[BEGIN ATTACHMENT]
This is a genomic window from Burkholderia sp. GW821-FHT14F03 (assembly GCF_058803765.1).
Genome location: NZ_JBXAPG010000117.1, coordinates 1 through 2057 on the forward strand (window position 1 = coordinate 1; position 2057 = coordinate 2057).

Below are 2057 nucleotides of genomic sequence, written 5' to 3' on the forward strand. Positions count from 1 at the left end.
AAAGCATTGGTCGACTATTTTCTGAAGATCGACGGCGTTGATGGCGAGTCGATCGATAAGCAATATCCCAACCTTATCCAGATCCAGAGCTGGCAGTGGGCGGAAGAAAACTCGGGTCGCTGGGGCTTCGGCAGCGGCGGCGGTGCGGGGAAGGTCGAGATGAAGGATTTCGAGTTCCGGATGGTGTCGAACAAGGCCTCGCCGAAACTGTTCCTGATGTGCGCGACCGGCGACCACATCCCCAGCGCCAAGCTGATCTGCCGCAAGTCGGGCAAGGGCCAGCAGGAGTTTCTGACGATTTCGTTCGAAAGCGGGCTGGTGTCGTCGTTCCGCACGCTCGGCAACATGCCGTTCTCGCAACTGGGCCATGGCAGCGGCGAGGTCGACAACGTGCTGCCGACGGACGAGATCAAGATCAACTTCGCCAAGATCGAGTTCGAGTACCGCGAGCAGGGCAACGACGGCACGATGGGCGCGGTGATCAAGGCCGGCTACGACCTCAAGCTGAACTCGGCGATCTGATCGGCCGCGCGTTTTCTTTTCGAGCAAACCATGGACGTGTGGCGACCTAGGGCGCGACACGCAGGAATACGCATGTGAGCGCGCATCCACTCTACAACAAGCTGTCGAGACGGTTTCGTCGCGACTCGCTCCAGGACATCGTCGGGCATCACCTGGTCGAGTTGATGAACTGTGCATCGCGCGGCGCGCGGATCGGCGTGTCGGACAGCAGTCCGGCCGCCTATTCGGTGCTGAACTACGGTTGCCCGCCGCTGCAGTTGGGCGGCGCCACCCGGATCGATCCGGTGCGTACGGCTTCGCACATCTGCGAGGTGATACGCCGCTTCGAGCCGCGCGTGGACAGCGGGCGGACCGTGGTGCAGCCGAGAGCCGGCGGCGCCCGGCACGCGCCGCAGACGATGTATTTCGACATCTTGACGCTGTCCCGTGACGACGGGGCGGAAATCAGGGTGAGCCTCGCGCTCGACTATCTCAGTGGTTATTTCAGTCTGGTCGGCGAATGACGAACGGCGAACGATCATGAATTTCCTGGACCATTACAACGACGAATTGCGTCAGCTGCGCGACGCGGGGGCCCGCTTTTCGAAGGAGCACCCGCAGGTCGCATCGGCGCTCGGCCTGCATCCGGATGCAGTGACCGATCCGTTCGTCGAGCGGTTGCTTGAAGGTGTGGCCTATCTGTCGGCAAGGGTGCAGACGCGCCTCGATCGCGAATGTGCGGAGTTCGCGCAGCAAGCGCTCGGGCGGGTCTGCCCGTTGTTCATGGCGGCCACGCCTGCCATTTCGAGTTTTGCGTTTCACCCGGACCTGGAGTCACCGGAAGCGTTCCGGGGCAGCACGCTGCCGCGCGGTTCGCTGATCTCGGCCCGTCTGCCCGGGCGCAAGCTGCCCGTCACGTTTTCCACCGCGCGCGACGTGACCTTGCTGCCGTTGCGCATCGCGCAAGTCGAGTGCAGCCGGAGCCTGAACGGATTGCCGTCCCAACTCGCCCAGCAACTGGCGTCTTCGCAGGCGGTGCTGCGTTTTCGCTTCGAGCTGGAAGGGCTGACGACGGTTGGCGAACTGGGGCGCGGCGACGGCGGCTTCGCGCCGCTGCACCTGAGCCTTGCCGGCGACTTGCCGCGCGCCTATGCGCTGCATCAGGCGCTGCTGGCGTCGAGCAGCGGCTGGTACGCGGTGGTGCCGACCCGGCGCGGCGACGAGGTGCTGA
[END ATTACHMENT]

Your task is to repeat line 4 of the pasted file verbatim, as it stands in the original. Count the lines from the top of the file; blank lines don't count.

AAAGCATTGGTCGACTATTTTCTGAAGATCGACGGCGTTGATGGCGAGTCGATCGATAAGCAATATCCCAACCTTATCCAGATCCAGAGCTGGCAGTGGGCGGAAGAAAACTCGGGTCGCTGGGGCTTCGGCAGCGGCGGCGGTGCGGGGAAGGTCGAGATGAAGGATTTCGAGTTCCGGATGGTGTCGAACAAGGCCTCGCCGAAACTGTTCCTGATGTGCGCGACCGGCGACCACATCCCCAGCGCCAAGCTGATCTGCCGCAAGTCGGGCAAGGGCCAGCAGGAGTTTCTGACGATTTCGTTCGAAAGCGGGCTGGTGTCGTCGTTCCGCACGCTCGGCAACATGCCGTTCTCGCAACTGGGCCATGGCAGCGGCGAGGTCGACAACGTGCTGCCGACGGACGAGATCAAGATCAACTTCGCCAAGATCGAGTTCGAGTACCGCGAGCAGGGCAACGACGGCACGATGGGCGCGGTGATCAAGGCCGGCTACGACCTCAAGCTGAACTCGGCGATCTGATCGGCCGCGCGTTTTCTTTTCGAGCAAACCATGGACGTGTGGCGACCTAGGGCGCGACACGCAGGAATACGCATGTGAGCGCGCATCCACTCTACAACAAGCTGTCGAGACGGTTTCGTCGCGACTCGCTCCAGGACATCGTCGGGCATCACCTGGTCGAGTTGATGAACTGTGCATCGCGCGGCGCGCGGATCGGCGTGTCGGACAGCAGTCCGGCCGCCTATTCGGTGCTGAACTACGGTTGCCCGCCGCTGCAGTTGGGCGGCGCCACCCGGATCGATCCGGTGCGTACGGCTTCGCACATCTGCGAGGTGATACGCCGCTTCGAGCCGCGCGTGGACAGCGGGCGGACCGTGGTGCAGCCGAGAGCCGGCGGCGCCCGGCACGCGCCGCAGACGATGTATTTCGACATCTTGACGCTGTCCCGTGACGACGGGGCGGAAATCAGGGTGAGCCTCGCGCTCGACTATCTCAGTGGTTATTTCAGTCTGGTCGGCGAATGACGAACGGCGAACGATCATGAATTTCCTGGACCATTACAACGACGAATTGCGTCAGCTGCGCGACGCGGGGGCCCGCTTTTCGAAGGAGCACCCGCAGGTCGCATCGGCGCTCGGCCTGCATCCGGATGCAGTGACCGATCCGTTCGTCGAGCGGTTGCTTGAAGGTGTGGCCTATCTGTCGGCAAGGGTGCAGACGCGCCTCGATCGCGAATGTGCGGAGTTCGCGCAGCAAGCGCTCGGGCGGGTCTGCCCGTTGTTCATGGCGGCCACGCCTGCCATTTCGAGTTTTGCGTTTCACCCGGACCTGGAGTCACCGGAAGCGTTCCGGGGCAGCACGCTGCCGCGCGGTTCGCTGATCTCGGCCCGTCTGCCCGGGCGCAAGCTGCCCGTCACGTTTTCCACCGCGCGCGACGTGACCTTGCTGCCGTTGCGCATCGCGCAAGTCGAGTGCAGCCGGAGCCTGAACGGATTGCCGTCCCAACTCGCCCAGCAACTGGCGTCTTCGCAGGCGGTGCTGCGTTTTCGCTTCGAGCTGGAAGGGCTGACGACGGTTGGCGAACTGGGGCGCGGCGACGGCGGCTTCGCGCCGCTGCACCTGAGCCTTGCCGGCGACTTGCCGCGCGCCTATGCGCTGCATCAGGCGCTGCTGGCGTCGAGCAGCGGCTGGTACGCGGTGGTGCCGACCCGGCGCGGCGACGAGGTGCTGA